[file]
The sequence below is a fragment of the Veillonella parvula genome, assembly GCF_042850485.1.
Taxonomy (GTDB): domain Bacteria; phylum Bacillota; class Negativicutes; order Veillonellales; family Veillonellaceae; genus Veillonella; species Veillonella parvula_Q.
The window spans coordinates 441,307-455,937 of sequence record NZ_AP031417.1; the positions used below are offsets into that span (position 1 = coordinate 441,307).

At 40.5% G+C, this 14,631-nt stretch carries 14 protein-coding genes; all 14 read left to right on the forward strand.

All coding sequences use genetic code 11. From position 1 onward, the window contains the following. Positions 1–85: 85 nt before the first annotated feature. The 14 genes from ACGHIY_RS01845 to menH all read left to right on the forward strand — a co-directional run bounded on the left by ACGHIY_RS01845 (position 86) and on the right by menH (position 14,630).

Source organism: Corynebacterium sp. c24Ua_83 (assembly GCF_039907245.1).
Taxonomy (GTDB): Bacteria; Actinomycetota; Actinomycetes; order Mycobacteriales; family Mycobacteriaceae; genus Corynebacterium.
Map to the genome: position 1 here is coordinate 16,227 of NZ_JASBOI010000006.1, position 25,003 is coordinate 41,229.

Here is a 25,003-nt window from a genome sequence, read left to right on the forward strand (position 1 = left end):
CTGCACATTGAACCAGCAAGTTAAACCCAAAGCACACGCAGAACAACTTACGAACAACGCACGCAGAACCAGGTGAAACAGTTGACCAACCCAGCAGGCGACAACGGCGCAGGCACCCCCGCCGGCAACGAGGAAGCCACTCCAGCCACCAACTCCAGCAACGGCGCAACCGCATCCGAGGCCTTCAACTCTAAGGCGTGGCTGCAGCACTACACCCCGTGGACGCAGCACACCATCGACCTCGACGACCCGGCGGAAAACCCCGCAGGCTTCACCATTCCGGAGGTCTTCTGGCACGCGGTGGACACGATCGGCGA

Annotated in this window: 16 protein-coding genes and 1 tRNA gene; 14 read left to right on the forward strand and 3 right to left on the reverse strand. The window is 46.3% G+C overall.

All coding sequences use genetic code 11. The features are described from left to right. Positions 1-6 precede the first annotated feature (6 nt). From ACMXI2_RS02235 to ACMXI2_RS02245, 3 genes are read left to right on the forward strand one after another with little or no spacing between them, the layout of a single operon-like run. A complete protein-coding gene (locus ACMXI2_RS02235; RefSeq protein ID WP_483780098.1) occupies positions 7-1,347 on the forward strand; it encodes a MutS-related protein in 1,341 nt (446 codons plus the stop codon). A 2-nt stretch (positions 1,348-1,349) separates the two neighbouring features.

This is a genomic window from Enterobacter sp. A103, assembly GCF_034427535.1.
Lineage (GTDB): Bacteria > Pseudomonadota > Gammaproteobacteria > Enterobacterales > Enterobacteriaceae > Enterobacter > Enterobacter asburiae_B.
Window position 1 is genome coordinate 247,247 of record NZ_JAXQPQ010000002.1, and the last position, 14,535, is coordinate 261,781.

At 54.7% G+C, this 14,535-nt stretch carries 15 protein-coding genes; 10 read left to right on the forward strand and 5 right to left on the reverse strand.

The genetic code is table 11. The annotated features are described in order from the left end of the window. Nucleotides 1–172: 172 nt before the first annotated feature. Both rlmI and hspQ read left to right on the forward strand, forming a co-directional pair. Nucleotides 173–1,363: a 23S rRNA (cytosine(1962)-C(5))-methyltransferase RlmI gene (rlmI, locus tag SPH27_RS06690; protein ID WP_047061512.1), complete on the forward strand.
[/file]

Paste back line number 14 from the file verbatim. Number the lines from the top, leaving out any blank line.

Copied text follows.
Lineage (GTDB): Bacteria > Pseudomonadota > Gammaproteobacteria > Enterobacterales > Enterobacteriaceae > Enterobacter > Enterobacter asburiae_B.